So often our identities, both as individuals and as nations, are bound to our sense of place; a particular familiar landmark, be it a castle or a hill or a church, evokes a sense of community and belonging, a feeling of “home.” These landmarks tie us to the land, helping to create within each of us our regional or national identity.
We begin to see them as old friends, perhaps even as members of our families; bricks and mortar, yes, but so much more than that. In times of strife, these landmarks become symbols of spirit, of hope and determination.
There is a famous old black and white photograph of St Paul’s Cathedral in London at the height of the Blitz, its world-renowned dome towering above the smoke and the rubble, and the death and confusion which surrounds it.
For County Durham folk, their landmark, their talisman, the source of so much pride and affection, is Durham Cathedral. For over a hundred years, every July, thousands of miners from colliery towns and villages all over North East England have gathered here with their banners for the traditional service which marks the beginning of the miners’ gala, or as it is known in these parts “Durham Big Meeting” earning it the nickname of “The Pitman’s Cathedral.”
Entering the cathedral through the ancient Norman doorway, it is very easy to miss the Royal Air Force Memorial and stained glass window to the right, as your attention is automatically drawn to the vast nave and the towering columns to the left.
The window depicts an airman in his flying jacket, facing away from the viewer, gazing upon a mist-shrouded cathedral, and references one of the most famous episodes in the cathedral’s more recent history.
In direct response to an RAF attack on the ancient city of Lübeck, the Luftwaffe launched a series of bombing raids on historic British cathedral cities. These were nicknamed the “Baedeker Raids,” because they targeted sites of cultural and historical significance picked out from the series of famous old travel guides.
The first raid took place on 23 April 1942, targeting Exeter. Canterbury, Bath, York and Norwich were also bombed, the latter twice, along with small towns of no strategic importance such as Cowes, King’s Lynn and Poole. Every one of the cathedrals survived, but there was heavy damage to the city centres and substantial loss of life. Over 1600 civilians were killed, even more injured, and 50,000 homes destroyed or damaged.
On the night of 30 April, a force of some thirty-eight German bombers passed over the North East coast . A number of bombs were dropped in the vicinity of Durham, which was much less heavily defended than the industrial towns and cities of the region.
Four fell near Carville, on the outskirts of the city, others at Beamish village (including one with a timer device that exploded later in the day, killing eight people); a few miles to the north, an unpopulated area by a bend in the River Derwent was heavily bombarded, and two bombs fell at Finchale Priory, which perhaps had been mistaken for the cathedral.
Many believed that the Luftwaffe had been aiming for Durham that night, but for some reason had missed their target. However, it was a bright moonlit night, and the cathedral is hard to miss; it towers above the peninsula in the River Wear and is visible from miles around.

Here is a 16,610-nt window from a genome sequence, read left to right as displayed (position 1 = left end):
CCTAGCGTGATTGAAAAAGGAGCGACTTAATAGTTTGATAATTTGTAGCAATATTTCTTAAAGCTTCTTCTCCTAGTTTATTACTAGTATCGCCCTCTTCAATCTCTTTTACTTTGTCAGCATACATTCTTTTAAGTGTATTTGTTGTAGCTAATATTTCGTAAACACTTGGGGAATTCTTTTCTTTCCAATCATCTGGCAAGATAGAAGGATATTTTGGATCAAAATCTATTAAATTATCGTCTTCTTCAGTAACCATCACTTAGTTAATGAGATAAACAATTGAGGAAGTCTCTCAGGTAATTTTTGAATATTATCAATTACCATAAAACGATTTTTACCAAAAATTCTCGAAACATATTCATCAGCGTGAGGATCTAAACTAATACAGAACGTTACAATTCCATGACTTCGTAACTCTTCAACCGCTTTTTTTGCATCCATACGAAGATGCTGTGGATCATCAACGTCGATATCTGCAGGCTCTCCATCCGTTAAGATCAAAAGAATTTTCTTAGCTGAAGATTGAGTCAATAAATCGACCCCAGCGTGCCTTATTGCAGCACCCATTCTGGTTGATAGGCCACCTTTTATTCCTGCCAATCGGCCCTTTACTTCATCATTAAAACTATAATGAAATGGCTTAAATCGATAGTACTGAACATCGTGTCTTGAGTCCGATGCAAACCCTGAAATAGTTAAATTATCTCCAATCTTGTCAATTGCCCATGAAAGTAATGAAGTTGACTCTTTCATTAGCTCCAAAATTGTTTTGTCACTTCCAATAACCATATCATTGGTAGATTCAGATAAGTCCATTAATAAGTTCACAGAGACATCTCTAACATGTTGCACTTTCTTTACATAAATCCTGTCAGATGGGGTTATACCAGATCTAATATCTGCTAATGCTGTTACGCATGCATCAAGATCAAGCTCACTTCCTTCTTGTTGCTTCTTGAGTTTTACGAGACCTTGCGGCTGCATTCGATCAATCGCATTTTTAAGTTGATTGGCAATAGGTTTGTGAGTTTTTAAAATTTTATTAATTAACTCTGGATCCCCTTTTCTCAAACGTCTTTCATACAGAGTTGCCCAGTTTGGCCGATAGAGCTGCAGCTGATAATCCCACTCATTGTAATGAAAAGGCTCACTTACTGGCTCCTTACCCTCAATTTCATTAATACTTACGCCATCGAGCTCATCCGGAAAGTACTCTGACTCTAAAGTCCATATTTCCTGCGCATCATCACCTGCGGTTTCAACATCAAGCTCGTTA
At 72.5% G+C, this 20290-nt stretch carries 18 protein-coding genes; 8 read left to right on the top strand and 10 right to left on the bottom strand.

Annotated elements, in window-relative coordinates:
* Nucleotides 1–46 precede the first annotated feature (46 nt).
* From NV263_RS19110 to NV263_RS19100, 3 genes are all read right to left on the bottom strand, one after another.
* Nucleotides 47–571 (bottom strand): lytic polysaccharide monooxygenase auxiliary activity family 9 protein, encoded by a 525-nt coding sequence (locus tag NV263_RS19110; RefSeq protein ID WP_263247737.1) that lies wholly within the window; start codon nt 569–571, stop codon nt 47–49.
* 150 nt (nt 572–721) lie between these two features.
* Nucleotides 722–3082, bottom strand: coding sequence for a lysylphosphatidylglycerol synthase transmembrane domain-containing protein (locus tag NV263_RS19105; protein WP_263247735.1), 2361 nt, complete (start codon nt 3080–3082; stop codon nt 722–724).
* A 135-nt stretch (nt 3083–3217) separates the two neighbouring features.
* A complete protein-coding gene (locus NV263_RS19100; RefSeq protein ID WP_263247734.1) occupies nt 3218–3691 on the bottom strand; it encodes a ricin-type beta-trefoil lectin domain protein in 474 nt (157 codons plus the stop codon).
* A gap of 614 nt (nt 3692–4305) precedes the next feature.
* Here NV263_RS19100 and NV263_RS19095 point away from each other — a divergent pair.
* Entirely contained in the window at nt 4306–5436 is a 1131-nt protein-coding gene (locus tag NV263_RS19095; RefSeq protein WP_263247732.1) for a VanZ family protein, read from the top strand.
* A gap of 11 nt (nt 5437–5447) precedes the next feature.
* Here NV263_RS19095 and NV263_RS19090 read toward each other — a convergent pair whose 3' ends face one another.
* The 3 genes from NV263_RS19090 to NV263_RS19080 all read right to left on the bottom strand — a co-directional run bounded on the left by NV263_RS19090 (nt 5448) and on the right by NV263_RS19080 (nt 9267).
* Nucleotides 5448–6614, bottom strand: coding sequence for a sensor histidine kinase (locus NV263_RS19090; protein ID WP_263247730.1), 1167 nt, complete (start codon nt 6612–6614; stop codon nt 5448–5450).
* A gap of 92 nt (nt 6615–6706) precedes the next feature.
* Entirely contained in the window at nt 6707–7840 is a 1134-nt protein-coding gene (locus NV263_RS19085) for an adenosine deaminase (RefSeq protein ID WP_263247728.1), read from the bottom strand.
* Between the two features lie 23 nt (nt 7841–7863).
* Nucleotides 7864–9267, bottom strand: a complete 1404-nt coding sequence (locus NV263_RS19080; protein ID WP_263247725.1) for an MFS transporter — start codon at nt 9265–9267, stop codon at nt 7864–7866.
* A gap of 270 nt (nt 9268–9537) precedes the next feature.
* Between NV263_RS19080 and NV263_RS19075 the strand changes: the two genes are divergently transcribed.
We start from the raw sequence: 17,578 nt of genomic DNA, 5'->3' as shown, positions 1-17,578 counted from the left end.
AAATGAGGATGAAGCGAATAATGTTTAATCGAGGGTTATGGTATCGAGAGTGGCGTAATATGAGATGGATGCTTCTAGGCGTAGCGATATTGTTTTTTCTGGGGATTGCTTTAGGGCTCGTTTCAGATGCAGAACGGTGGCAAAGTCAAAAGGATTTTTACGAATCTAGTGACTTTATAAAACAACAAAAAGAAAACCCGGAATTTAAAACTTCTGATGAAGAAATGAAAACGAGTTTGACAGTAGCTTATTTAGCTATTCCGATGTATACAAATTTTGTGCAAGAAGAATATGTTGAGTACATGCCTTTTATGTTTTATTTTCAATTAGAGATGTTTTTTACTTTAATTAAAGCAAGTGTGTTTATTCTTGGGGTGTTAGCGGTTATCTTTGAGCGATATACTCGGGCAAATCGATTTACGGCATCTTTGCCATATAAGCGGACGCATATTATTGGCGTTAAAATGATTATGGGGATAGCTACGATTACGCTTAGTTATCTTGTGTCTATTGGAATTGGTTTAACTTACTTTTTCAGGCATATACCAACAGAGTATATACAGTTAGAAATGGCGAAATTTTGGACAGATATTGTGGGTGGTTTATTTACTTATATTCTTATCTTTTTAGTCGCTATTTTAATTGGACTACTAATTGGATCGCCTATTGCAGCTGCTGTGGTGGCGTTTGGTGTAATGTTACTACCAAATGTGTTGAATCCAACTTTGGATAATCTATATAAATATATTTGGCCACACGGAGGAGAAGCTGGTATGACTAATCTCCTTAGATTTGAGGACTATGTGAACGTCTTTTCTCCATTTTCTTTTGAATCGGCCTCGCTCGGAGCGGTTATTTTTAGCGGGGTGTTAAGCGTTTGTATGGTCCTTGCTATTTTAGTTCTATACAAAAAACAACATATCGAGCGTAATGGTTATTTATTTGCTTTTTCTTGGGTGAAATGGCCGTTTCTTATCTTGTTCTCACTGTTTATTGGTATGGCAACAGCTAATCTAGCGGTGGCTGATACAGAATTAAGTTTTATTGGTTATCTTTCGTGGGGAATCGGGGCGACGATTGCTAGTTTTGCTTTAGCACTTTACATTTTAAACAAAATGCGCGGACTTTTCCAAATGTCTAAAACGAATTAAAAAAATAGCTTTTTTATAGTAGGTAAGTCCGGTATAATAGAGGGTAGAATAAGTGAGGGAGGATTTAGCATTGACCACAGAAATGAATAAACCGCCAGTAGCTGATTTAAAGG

Some local residents, including the chief air raid warden, George Greenwell, had recounted that a mist had suddenly and miraculously descended upon the city, rendering the target all but invisible to the marauding German aircraft.
Many local people attributed the fog to divine intervention, perhaps on the part of the cathedral’s resident saint, Cuthbert, and it became known as “St Cuthbert’s Mist.” Whatever the cause, Durham Cathedral was spared that night, and it is this event which is so beautifully depicted in the stained glass window above the RAF Memorial.
Durham Cathedral was also the scene of an infamous incident in November 1936, when local aristocrat and coal magnate Lord Londonderry hosted Hitler’s ambassador Von Ribbentrop. A vociferous advocate of appeasement, Londonderry was regular visitor to Germany as a guest of Herman Goering, and met Hitler on several occasions.
Von Ribbentrop, the German Ambassador, had visited the Londonderrys at their home at Mount Stewart at the end of May 1936, presenting the Marquis with a Meissen porcelain figurine of an SS Stormtrooper.
The ambassador was invited to attend a service at the magnificent Norman cathedral to pay tribute to the Marquis who had just been appointed Mayor of Durham; as the service was concluding, the organist began to play the German national anthem, “Deutschland Uber Alles,” in honour of the important guest.
Von Ribbentrop automatically began to raise his right arm in salute to his Führer, until the offending limb was grabbed by the embarrassed Marquis and shoved politely but firmly back down to his side.
After leaving the magnificent cathedral (don’t forget to visit the beautiful Durham Light Infantry Chapel while you’re there), make your way back down the very steep and winding Sadler Street. Call into Durham’s most haunted pub, the ancient Shakespeare Tavern, for a pint, as Jim and Lydia did in Above Us The Stars, just before Jim was posted to North Africa in 1942.